Sign up for our daily briefing

Make your busy days simpler with Axios AM/PM. Catch up on what's new and why it matters in just 5 minutes.

Please enter a valid email.

Please enter a valid email.

Subscription failed
Thank you for subscribing!

Catch up on coronavirus stories and special reports, curated by Mike Allen everyday

Catch up on coronavirus stories and special reports, curated by Mike Allen everyday

Please enter a valid email.

Please enter a valid email.

Subscription failed
Thank you for subscribing!

Denver news in your inbox

Catch up on the most important stories affecting your hometown with Axios Denver

Please enter a valid email.

Please enter a valid email.

Subscription failed
Thank you for subscribing!

Des Moines news in your inbox

Catch up on the most important stories affecting your hometown with Axios Des Moines

Please enter a valid email.

Please enter a valid email.

Subscription failed
Thank you for subscribing!

Minneapolis-St. Paul news in your inbox

Catch up on the most important stories affecting your hometown with Axios Twin Cities

Please enter a valid email.

Please enter a valid email.

Subscription failed
Thank you for subscribing!

Tampa Bay news in your inbox

Catch up on the most important stories affecting your hometown with Axios Tampa Bay

Please enter a valid email.

Please enter a valid email.

Subscription failed
Thank you for subscribing!

Charlotte news in your inbox

Catch up on the most important stories affecting your hometown with Axios Charlotte

Please enter a valid email.

Please enter a valid email.

Subscription failed
Thank you for subscribing!

Please enter a valid email.

Please enter a valid email.

Subscription failed
Thank you for subscribing!

Photo: Eric Baradat/AFP/Getty Images

The Drug Enforcement Agency authorized manufacturers to continue producing substantial amounts of the narcotic painkiller oxycodone between 2002 and 2013, despite the dramatic increase in deaths from opioid overdoses, according to a report by the Justice Department's inspector general released Tuesday.

Why it matters: Drug companies have been the target of blame for the drastic climb in opioid overdose deaths in the U.S. over the past 2 decades, and they're now facing thousands of lawsuits from cities and other communities. The companies' defense in many of these lawsuits is that they were producing pills at a level permissible by the DEA.

"We found that DEA was slow to respond to the significant increase in the use and diversion of opioids since 2000. We also found that DEA did not use its available resources, including its data systems and strongest administrative enforcement tools, to detect and regulate diversion effectively. Further, we found that DEA policies and regulations did not adequately hold registrants accountable or prevent the diversion of pharmaceutical opioids."
— DOJ inspector general

By the numbers: Overdose deaths rose by an average of 8% from 1999 to 2013 and then spiked to 71% from 2013 to 2017, per the report.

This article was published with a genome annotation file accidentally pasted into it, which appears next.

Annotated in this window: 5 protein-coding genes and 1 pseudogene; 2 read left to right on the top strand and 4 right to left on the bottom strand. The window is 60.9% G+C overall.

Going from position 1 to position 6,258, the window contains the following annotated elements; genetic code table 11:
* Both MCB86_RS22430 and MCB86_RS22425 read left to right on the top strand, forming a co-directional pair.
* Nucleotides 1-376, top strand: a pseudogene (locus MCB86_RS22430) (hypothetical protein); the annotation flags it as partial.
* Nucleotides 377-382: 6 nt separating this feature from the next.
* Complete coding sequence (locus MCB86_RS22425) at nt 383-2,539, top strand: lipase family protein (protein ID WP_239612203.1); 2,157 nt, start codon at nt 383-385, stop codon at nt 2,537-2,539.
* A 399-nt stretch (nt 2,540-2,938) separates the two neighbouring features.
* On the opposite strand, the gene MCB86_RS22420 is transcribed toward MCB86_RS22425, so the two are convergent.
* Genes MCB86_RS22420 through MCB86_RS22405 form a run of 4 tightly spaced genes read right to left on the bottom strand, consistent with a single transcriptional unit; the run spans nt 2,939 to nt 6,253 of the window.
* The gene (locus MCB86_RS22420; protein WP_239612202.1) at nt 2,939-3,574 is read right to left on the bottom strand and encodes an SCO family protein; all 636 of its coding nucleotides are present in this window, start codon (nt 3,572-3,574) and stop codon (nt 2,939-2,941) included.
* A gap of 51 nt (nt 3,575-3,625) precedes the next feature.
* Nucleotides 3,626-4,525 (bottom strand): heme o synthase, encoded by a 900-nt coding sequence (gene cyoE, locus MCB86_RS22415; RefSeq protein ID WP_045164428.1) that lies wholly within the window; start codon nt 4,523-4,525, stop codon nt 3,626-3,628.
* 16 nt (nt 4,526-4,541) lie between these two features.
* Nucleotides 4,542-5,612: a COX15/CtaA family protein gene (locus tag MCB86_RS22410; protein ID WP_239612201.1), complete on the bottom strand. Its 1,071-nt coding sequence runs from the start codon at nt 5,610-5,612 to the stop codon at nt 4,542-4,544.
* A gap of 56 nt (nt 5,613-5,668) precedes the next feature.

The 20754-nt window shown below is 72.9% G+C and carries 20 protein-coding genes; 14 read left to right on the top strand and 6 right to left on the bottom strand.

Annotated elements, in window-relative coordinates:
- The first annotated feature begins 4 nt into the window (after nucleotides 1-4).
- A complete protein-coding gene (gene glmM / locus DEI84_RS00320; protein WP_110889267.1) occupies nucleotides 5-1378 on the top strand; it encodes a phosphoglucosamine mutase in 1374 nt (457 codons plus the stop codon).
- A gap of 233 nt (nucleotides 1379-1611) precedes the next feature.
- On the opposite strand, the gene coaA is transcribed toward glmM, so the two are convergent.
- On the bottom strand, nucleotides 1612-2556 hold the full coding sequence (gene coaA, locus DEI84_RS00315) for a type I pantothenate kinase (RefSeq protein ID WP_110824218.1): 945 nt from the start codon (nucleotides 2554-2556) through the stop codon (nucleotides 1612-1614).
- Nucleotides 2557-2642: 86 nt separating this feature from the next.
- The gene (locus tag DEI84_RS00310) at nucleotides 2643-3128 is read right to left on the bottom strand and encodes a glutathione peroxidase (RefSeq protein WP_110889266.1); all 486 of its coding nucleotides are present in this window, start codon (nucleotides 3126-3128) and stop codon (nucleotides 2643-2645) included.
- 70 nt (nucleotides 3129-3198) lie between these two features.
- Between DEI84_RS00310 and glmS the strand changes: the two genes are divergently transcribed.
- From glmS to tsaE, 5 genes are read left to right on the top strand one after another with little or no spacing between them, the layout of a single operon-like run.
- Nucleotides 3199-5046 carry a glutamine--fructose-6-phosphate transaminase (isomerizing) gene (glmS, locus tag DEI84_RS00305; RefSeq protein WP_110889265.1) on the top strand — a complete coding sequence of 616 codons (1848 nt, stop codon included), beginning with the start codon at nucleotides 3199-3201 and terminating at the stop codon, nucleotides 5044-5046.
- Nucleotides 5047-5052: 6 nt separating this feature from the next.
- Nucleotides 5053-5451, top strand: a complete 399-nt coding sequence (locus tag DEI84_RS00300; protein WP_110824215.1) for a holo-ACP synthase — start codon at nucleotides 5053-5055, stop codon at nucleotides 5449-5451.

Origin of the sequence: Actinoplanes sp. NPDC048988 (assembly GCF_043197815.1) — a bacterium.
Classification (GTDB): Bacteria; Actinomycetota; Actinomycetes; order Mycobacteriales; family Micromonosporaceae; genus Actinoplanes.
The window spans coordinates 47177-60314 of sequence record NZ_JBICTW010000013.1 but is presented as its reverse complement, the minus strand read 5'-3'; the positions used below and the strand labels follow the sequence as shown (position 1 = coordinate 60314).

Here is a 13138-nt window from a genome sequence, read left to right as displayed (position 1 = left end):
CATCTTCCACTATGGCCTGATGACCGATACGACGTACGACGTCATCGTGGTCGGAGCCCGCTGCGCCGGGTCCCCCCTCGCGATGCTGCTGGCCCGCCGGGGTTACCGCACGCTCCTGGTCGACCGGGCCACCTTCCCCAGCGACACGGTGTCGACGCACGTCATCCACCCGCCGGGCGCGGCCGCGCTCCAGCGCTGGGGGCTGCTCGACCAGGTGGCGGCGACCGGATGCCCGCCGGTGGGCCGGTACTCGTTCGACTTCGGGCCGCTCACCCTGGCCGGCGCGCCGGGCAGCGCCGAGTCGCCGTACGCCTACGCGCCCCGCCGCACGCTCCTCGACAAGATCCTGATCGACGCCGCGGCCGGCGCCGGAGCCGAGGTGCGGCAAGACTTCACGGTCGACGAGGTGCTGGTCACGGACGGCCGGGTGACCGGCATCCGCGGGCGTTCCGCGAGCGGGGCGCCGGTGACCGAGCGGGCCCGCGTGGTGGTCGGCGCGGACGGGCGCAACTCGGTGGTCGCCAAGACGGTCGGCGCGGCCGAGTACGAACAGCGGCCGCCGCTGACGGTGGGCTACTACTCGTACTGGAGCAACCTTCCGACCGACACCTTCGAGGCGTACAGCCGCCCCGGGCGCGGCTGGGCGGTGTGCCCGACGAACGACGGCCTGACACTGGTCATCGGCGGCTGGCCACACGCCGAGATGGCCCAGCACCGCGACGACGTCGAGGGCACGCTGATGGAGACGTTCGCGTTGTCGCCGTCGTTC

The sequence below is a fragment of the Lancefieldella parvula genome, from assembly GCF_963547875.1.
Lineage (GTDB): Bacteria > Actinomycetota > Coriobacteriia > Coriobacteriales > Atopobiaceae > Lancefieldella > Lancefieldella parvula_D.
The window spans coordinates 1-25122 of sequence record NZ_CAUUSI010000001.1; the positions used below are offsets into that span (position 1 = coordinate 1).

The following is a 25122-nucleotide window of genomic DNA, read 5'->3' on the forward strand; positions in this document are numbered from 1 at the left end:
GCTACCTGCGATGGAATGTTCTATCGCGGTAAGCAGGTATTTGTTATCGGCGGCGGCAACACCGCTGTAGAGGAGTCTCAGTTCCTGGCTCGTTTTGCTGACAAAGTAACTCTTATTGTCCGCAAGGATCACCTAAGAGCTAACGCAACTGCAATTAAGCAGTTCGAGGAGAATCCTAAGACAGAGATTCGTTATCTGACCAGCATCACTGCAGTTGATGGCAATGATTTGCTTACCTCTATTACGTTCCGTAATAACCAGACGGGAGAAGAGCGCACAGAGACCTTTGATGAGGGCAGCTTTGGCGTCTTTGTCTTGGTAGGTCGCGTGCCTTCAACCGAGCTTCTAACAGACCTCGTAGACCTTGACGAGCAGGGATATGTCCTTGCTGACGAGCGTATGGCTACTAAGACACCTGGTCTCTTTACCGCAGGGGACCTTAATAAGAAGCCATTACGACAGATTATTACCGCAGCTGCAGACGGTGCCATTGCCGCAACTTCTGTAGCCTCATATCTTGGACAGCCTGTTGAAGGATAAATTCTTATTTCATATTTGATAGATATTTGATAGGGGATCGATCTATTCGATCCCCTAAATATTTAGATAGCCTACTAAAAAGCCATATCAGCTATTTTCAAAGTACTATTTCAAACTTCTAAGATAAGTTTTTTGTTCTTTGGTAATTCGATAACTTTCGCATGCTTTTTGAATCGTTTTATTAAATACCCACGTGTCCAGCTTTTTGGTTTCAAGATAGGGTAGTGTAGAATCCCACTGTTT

• The DEA, which is responsible for setting the level of narcotic painkillers that can be produced annually, approved a 400% increase in oxycodone output between 2002 and 2013. Cuts in production didn't begin until 2017.

Though last year was the first time opioid deaths dropped in 30 years, the decline in overall mortality appears to be driven mainly by a decline in the abuse of prescription painkillers.

  • Yes, but: Overdoses involving fentanyl, cocaine and meth are all continuing to increase.

Go deeper: Purdue Pharma's bankruptcy doesn't clear all legal hurdles

Go deeper

The new Washington

Illustration: Sarah Grillo/Axios

The Axios subject-matter experts brief you on the incoming administration's plans and team.

Rep. Lou Correa tests positive for COVID-19

Lou Correa. Photo: Tom Williams/CQ-Roll Call, Inc via Getty Images

Rep. Lou Correa (D-Calif.) announced on Saturday that he has tested positive for the coronavirus.

Why it matters: Correa is the latest Democratic lawmaker to share his positive test results after last week's deadly Capitol riot. Correa did not shelter in the designated safe zone with his congressional colleagues during the siege, per a spokesperson, instead staying outside to help Capitol Police.

Far-right figure "Baked Alaska" arrested for involvement in Capitol siege

Photo: Shay Horse/NurPhoto via Getty Images

The FBI arrested far-right media figure Tim Gionet, known as "Baked Alaska," on Saturday for his involvement in last week's Capitol riot, according to a statement of facts filed in the U.S. District Court in the District of Columbia.

The state of play: Gionet was arrested in Houston on charges related to disorderly or disruptive conduct on the Capitol grounds or in any of the Capitol buildings with the intent to impede, disrupt, or disturb the orderly conduct of a session, per AP.